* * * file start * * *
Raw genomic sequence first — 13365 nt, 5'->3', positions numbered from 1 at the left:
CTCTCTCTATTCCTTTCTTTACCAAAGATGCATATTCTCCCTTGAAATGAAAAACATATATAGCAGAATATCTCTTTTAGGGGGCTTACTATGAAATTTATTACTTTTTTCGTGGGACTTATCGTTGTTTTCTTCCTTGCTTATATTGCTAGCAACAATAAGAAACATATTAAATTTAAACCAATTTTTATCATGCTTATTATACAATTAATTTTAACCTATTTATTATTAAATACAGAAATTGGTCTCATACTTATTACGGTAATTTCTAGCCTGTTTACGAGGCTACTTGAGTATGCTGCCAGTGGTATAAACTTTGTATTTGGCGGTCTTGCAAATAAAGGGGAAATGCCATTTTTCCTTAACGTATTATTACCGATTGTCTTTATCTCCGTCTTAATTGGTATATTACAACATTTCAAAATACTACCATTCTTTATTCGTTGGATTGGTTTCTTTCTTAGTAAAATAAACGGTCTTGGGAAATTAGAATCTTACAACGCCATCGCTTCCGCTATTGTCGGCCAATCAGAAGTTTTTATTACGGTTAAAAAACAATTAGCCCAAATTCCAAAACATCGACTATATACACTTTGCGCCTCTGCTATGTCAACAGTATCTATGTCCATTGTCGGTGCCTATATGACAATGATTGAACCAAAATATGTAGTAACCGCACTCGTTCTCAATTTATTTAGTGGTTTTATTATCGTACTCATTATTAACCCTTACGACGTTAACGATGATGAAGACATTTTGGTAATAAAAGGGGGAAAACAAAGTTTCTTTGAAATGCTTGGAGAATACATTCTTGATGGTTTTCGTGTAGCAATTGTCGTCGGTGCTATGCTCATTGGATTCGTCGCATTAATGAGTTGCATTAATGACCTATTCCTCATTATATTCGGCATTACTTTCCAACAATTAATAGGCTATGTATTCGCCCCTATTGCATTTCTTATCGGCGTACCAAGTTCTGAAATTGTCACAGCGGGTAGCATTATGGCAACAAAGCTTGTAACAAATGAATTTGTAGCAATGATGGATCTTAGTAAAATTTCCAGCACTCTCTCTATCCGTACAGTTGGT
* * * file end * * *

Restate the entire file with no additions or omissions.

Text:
Raw genomic sequence first — 13365 nt, 5'->3', positions numbered from 1 at the left:
CTCTCTCTATTCCTTTCTTTACCAAAGATGCATATTCTCCCTTGAAATGAAAAACATATATAGCAGAATATCTCTTTTAGGGGGCTTACTATGAAATTTATTACTTTTTTCGTGGGACTTATCGTTGTTTTCTTCCTTGCTTATATTGCTAGCAACAATAAGAAACATATTAAATTTAAACCAATTTTTATCATGCTTATTATACAATTAATTTTAACCTATTTATTATTAAATACAGAAATTGGTCTCATACTTATTACGGTAATTTCTAGCCTGTTTACGAGGCTACTTGAGTATGCTGCCAGTGGTATAAACTTTGTATTTGGCGGTCTTGCAAATAAAGGGGAAATGCCATTTTTCCTTAACGTATTATTACCGATTGTCTTTATCTCCGTCTTAATTGGTATATTACAACATTTCAAAATACTACCATTCTTTATTCGTTGGATTGGTTTCTTTCTTAGTAAAATAAACGGTCTTGGGAAATTAGAATCTTACAACGCCATCGCTTCCGCTATTGTCGGCCAATCAGAAGTTTTTATTACGGTTAAAAAACAATTAGCCCAAATTCCAAAACATCGACTATATACACTTTGCGCCTCTGCTATGTCAACAGTATCTATGTCCATTGTCGGTGCCTATATGACAATGATTGAACCAAAATATGTAGTAACCGCACTCGTTCTCAATTTATTTAGTGGTTTTATTATCGTACTCATTATTAACCCTTACGACGTTAACGATGATGAAGACATTTTGGTAATAAAAGGGGGAAAACAAAGTTTCTTTGAAATGCTTGGAGAATACATTCTTGATGGTTTTCGTGTAGCAATTGTCGTCGGTGCTATGCTCATTGGATTCGTCGCATTAATGAGTTGCATTAATGACCTATTCCTCATTATATTCGGCATTACTTTCCAACAATTAATAGGCTATGTATTCGCCCCTATTGCATTTCTTATCGGCGTACCAAGTTCTGAAATTGTCACAGCGGGTAGCATTATGGCAACAAAGCTTGTAACAAATGAATTTGTAGCAATGATGGATCTTAGTAAAATTTCCAGCACTCTCTCTATCCGTACAGTTGGT